Academics and charity bosses write to Scottish Government to back pilots of online voting

More than 30 leading academics and charity bosses have written to the Scottish Government urging them to undertake pilots of online voting for elections. The letter comes as the Scottish Government consults on various electoral reforms including the potential of an online voting option for elections.

The group of signatories, led by WebRoots Democracy, set out the case for the reform citing the benefits for young people, voters with disabilities, and overseas military personnel. Acknowledging concerns around security, the group argue that they are challenges that ‘should be tackled through pilot schemes rather than avoided altogether.’

Signatories include leading academics in the fields of cyber-security and political science, as well the bosses of charities such as Disability Equality Scotland, the Royal Society for Blind Children, and the Army Families Federation. They further argue that failure to explore online voting will mean ‘a continuation of the status quo in which many citizens at home and abroad are left disenfranchised’ and ‘a continuation of a system that looks ever more outdated as time goes on.’

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More than 30 leading academics and charity bosses have called upon the Scottish Government to undertake pilots of a remote online voting option.

Research has found that online voting could provide a more accessible method of voting for those with disabilities and those overseas, as well as cut long-term election administration costs. Various opinion polls on the topic have found that the reform is particularly appealing amongst younger voters. A recent poll undertaken by WebRoots Democracy and YouGov found that it would be the most popular method of voting for those under the age of 55.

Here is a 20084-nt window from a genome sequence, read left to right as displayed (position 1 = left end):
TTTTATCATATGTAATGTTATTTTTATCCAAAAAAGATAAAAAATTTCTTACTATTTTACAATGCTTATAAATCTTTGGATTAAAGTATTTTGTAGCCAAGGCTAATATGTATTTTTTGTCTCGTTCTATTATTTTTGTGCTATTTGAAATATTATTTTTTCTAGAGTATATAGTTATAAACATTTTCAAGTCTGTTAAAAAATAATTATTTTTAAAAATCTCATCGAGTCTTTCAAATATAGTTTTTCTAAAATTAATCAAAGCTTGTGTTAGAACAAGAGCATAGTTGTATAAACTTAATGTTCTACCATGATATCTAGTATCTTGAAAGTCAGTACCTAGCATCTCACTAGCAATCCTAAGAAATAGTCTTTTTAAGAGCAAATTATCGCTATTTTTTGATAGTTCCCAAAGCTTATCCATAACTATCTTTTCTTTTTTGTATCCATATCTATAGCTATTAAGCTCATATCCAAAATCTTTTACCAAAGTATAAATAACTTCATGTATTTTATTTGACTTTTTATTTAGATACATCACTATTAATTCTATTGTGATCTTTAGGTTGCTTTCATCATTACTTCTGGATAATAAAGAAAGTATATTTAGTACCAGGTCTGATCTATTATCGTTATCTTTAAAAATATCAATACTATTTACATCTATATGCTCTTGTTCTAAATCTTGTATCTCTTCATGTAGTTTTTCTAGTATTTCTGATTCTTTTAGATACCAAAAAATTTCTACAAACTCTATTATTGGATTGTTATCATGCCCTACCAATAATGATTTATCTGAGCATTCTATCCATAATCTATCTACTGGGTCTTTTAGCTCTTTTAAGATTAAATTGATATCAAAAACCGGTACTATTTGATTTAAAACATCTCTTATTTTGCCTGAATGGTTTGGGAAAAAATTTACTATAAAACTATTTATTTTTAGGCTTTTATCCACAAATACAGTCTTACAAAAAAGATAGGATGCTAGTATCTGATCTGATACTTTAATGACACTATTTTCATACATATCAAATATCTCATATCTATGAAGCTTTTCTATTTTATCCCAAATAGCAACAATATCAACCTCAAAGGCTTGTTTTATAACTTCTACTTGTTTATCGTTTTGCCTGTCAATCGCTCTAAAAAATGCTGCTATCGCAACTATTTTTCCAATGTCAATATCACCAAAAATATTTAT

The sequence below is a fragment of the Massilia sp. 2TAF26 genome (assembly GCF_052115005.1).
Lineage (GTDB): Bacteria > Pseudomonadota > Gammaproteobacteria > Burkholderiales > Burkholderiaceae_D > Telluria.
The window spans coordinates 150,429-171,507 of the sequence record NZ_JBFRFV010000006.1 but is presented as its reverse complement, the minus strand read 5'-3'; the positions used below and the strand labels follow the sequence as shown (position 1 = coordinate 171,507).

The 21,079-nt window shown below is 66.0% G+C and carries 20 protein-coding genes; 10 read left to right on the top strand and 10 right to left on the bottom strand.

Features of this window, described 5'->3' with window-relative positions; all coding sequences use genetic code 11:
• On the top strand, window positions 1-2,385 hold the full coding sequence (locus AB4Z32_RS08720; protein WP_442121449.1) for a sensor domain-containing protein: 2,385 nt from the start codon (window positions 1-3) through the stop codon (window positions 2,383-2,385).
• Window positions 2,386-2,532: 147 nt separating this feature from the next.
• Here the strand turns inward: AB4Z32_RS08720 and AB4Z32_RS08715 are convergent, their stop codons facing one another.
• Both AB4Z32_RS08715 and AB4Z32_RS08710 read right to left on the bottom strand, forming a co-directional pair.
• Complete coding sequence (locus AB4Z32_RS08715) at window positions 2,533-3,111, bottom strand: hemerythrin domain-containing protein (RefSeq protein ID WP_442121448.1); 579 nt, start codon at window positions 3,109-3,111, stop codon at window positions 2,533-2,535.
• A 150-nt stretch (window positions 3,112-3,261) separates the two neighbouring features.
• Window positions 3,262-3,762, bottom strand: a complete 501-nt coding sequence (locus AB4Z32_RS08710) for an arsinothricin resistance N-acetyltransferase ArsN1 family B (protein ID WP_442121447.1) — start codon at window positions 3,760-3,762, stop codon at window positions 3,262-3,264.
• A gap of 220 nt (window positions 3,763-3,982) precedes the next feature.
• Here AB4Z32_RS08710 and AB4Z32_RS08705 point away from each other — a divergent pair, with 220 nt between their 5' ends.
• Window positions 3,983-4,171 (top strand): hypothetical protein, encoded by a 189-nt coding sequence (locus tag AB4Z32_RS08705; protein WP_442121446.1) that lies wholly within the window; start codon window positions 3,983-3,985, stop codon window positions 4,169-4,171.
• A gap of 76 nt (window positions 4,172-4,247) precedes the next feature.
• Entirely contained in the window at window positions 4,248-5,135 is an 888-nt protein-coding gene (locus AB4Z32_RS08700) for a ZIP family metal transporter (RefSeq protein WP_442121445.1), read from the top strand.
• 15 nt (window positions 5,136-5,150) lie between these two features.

Areeq Chowdhury, Chief Executive of WebRoots Democracy, said:

“As we celebrate the centenary of the first women in the UK to be granted the right to vote, we should remain mindful of those in our society who are still, a hundred years later, unable to vote.

Online voting has the potential to dismantle barriers to an independent and secret ballot for many voters with disabilities and vision impairments, as well as British citizens overseas including many members of our Armed Forces. For the younger generations, online voting presents a method of voting that meets the expectations of the digital age.

We are pleased to see the Scottish Government explore this reform and hope they can lead the way by undertaking pilots of this important and exciting reform to our democracy.”

The full text of the letter sent to Joe Fitzpatrick MSP, Minister for Parliamentary Business, can be read below.

Dear Minister,

RE: Online voting for elections

We are writing to encourage the Scottish Government to undertake pilots of a remote online voting option for elections.

A strong, inclusive, and engaging democracy requires our electoral system to reflect the lives of the people it intends to serve. We very much welcome the consultation the Scottish Government is undertaking on electronic voting, and its positive stance towards online voting trials thus far.

An online voting option not only has the potential to provide a more convenient and modern method of voting, but it could dismantle barriers that have prevented many voters with disabilities and vision impairments from participating fully in our democratic process. For young people born into a world of smartphones and social media, it would provide an option that meets their expectations for a modern democracy. For citizens abroad, such as those in our Armed Forces, it would provide greater access to their right to vote.